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Nashville Predators Collect, Donate $2.7 Million for Tornado and COVID-19 Relief

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Between the COVID-19 outbreak and tornadoes wreaking havoc on the southeast region, Middle Tennesseans are trying to find the silver lining in such a strange and dark time.

After the COVID-19 pandemic hit and the NHL’s 2019-20 season was put on hold, the Nashville Predators decided to reach out to help their local community.

In the last six weeks since disaster swept across the state, the Predators, their partners and their fans banded together to raise relief funds for the locals.

In total, the Predators, the Predator’s Foundation, Ford Ice Centers and Bridgestone Arena were able to raise $2.7 million.

The money that was raised will be donated to Tennesseans who are facing what the tornadoes left behind and to those who have been impacted by COVID-19.

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“A community’s strength comes through during and after misfortune and the response in the last 45 days has spoken volumes about our Middle Tennessee community,” Predators President and CEO Sean Henry said in a news release.

“Commitment to our community has been a cornerstone of our franchise and we are focused on doing everything possible to help rebuild neighborhoods and provide resources and assistance that will allow all of us to return to a sense of normalcy as quickly and safely as possible.”

According to the National Weather Service, seven tornadoes that touched down the night of March 2 and into the early morning of March 3 devastated the community and left 25 dead.

The Predators immediately welcomed those impacted by the storm into Bridgestone Arena and served them pizza.

The Predators and Bridgestone Arena quickly raised $250,000 in relief funds for Middle Tennessee residents from donations made by Chairman Herb Fritch and his wife Barbara, the NHL, the Minnesota Wild, the Dallas Stars, St. Louis Blues, Chicago Blackhawks, Florida Panthers, Florida Everblades, Milwaukee Admirals and other members of the NHL community.

In addition to the generous donations made by the hockey community, the team organized a “Nashville Strong” donation page for the areas of the community that are still in need.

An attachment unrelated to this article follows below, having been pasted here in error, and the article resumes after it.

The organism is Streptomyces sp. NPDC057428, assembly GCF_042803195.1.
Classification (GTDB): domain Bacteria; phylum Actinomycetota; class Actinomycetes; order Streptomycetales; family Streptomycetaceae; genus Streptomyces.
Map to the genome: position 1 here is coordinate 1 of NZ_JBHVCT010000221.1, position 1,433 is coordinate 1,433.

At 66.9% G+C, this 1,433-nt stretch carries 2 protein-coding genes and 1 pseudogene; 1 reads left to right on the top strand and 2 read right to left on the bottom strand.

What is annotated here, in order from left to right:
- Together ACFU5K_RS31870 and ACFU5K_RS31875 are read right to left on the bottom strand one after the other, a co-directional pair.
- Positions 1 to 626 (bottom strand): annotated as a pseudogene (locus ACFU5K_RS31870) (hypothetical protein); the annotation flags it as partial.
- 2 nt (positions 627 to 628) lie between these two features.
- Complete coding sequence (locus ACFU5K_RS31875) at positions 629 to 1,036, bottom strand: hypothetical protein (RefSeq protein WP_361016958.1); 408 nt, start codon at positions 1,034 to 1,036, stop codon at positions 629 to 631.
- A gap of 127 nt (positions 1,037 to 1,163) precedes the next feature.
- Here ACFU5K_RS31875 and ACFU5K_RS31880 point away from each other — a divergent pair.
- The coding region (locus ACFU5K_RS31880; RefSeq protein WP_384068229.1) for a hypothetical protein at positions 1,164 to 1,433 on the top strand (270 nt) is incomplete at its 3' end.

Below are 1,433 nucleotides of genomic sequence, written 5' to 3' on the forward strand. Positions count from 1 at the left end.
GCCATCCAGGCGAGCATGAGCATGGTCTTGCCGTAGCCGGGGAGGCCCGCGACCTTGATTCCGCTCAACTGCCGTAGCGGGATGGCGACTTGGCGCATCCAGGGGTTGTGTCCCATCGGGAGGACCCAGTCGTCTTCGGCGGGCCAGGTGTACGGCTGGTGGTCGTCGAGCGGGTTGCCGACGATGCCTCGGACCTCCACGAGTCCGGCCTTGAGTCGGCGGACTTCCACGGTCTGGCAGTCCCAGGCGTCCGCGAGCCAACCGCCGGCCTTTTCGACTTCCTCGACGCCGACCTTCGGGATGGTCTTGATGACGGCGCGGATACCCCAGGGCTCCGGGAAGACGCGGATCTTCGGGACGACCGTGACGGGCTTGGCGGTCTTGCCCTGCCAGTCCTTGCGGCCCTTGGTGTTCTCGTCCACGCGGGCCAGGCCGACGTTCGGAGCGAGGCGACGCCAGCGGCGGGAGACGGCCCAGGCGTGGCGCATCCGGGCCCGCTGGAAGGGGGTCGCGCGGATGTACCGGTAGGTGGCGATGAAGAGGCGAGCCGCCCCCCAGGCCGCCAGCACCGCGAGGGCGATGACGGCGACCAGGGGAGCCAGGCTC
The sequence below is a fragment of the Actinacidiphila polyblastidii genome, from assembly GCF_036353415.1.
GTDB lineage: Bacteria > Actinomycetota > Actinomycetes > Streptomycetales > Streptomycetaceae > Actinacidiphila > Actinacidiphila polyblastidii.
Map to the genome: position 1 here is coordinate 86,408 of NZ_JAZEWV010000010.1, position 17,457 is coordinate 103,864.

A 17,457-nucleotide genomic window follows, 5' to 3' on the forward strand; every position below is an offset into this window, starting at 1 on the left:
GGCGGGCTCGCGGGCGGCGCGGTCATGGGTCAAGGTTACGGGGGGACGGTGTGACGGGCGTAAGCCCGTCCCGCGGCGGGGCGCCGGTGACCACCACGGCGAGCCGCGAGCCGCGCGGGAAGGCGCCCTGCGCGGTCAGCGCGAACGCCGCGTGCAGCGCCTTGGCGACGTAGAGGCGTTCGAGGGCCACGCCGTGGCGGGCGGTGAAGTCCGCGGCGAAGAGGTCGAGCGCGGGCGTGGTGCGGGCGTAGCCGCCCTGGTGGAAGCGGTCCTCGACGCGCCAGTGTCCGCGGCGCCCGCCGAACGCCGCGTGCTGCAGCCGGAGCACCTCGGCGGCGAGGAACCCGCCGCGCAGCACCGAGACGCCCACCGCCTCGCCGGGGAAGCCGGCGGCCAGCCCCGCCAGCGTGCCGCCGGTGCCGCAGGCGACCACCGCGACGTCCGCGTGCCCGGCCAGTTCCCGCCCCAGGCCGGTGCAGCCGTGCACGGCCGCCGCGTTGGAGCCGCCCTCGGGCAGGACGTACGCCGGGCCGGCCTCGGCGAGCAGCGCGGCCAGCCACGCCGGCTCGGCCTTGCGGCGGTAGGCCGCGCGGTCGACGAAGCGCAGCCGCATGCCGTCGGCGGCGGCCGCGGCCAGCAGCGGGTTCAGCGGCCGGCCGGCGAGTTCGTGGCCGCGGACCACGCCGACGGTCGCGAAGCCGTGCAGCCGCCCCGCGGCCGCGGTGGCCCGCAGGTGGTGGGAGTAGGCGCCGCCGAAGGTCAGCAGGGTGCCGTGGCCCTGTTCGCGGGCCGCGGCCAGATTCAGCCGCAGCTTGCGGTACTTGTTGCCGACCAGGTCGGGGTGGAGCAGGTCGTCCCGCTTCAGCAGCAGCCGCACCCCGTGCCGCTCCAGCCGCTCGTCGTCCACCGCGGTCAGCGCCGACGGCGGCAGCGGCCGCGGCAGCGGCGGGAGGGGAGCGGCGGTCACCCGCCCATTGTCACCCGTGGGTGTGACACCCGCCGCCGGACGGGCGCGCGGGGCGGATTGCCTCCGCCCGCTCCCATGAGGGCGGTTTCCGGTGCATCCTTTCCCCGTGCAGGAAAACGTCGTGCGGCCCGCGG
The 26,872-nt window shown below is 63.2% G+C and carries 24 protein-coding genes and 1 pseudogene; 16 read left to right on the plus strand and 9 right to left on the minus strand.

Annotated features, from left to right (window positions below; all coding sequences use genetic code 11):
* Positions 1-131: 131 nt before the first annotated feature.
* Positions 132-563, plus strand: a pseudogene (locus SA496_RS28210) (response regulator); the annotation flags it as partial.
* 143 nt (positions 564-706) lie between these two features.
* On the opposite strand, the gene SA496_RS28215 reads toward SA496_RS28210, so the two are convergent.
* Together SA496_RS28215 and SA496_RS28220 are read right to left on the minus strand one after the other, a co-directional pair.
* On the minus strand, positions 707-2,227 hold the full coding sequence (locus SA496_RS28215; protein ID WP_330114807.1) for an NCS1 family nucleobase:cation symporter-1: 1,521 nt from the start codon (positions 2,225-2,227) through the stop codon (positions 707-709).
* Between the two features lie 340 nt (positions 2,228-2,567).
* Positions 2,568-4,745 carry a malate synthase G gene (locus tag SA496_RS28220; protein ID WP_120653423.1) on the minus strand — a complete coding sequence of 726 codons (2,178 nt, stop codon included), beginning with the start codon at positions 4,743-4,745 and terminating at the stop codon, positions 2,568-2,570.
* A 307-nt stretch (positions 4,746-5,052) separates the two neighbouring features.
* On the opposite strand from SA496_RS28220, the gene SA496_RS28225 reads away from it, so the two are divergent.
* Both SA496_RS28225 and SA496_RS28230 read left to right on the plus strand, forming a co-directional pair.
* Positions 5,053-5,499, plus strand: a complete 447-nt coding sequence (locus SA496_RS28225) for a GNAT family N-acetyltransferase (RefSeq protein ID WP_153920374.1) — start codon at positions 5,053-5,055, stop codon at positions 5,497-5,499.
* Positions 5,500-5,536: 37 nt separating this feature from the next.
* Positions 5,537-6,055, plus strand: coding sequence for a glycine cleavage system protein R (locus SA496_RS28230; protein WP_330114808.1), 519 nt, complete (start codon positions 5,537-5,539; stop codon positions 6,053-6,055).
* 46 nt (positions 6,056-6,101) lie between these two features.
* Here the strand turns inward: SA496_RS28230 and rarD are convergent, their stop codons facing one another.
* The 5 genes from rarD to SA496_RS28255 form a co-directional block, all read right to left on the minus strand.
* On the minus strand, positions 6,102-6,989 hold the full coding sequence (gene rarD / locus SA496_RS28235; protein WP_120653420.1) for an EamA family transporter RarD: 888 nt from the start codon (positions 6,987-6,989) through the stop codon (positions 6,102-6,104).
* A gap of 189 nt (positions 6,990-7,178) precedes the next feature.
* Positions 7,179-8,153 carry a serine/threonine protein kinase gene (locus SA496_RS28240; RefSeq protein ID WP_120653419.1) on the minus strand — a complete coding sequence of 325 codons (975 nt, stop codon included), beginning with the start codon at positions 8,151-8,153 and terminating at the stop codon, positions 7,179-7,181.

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Only days after the twisters left a path of destruction through Middle Tennessee, the novel coronavirus made its way into the area.

On March 12, the NHL put the 2019-20 season on hold to slow the spread of the virus; on top of the season suspension, Bridgestone Arena also canceled or postponed upcoming events.

According to the Predators’ news release, players, owners, coaches and management pooled $1 million in an effort to pay the Bridgestone Arena event staff who would have worked the canceled and postponed events.

“Through these initiatives and partnerships, we are able to assist the hundreds of event-staff members who make Bridgestone Arena so successful, provide financial resources to hundreds of organizations that provide critical services throughout our market, show our appreciation to the essential operations and personnel during a crisis and help rebuild neighborhoods and communities in Middle Tennessee,” Henry said.

“We hope and encourage others to join in offering resources and assistance as our community shows we truly are ‘Nashville Strong.'”

Do you think other professional sports teams should be making similar efforts?

The team also saw a unique opportunity to serve the community after almost 2,700 blood drives across the country were canceled due to growing coronavirus concerns, resulting in a shortage of nearly 86,000 fewer donations than normal.

On April 1, the Predators decided to organize a blood drive, following the Red Cross’ safety protocols, that acquired 113 units of blood which will go to help 339 people that have been impacted by COVID-19.

Some of the players have also gone above and beyond, with the team’s captain Roman Josi and his wife Ellie making a $20,000 donation to Second Harvest Food Bank of Middle Tennessee and another $20,000 donation to Home Street Home Ministries based in Nashville.

Josi, along with three other teammates, Pekka Rinne, Ryan Johansen and Matt Duchene partnered with two Nashville Dunkin’ Donuts locations on April 8 to give front-line healthcare workers who show their badge free coffee.

Additionally, the Predators Foundation plans to donate $700,000 from its annual grant program to 168 different charity organizations in the area for both tornado and COVID-19 relief.

Another $200,000 for relief will also be distributed on a later date.

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Morgan Brantley is a former staff writer for The Western Journal. She graduated from Middle Tennessee State University with a Bachelor of Science in journalism. She and her dog, Indy, moved to the Phoenix area from Nashville.
Morgan Brantley is a former staff writer for The Western Journal. She graduated from Middle Tennessee State University with a Bachelor of Science in journalism. She and her dog, Indy, moved to the Phoenix area from Nashville.




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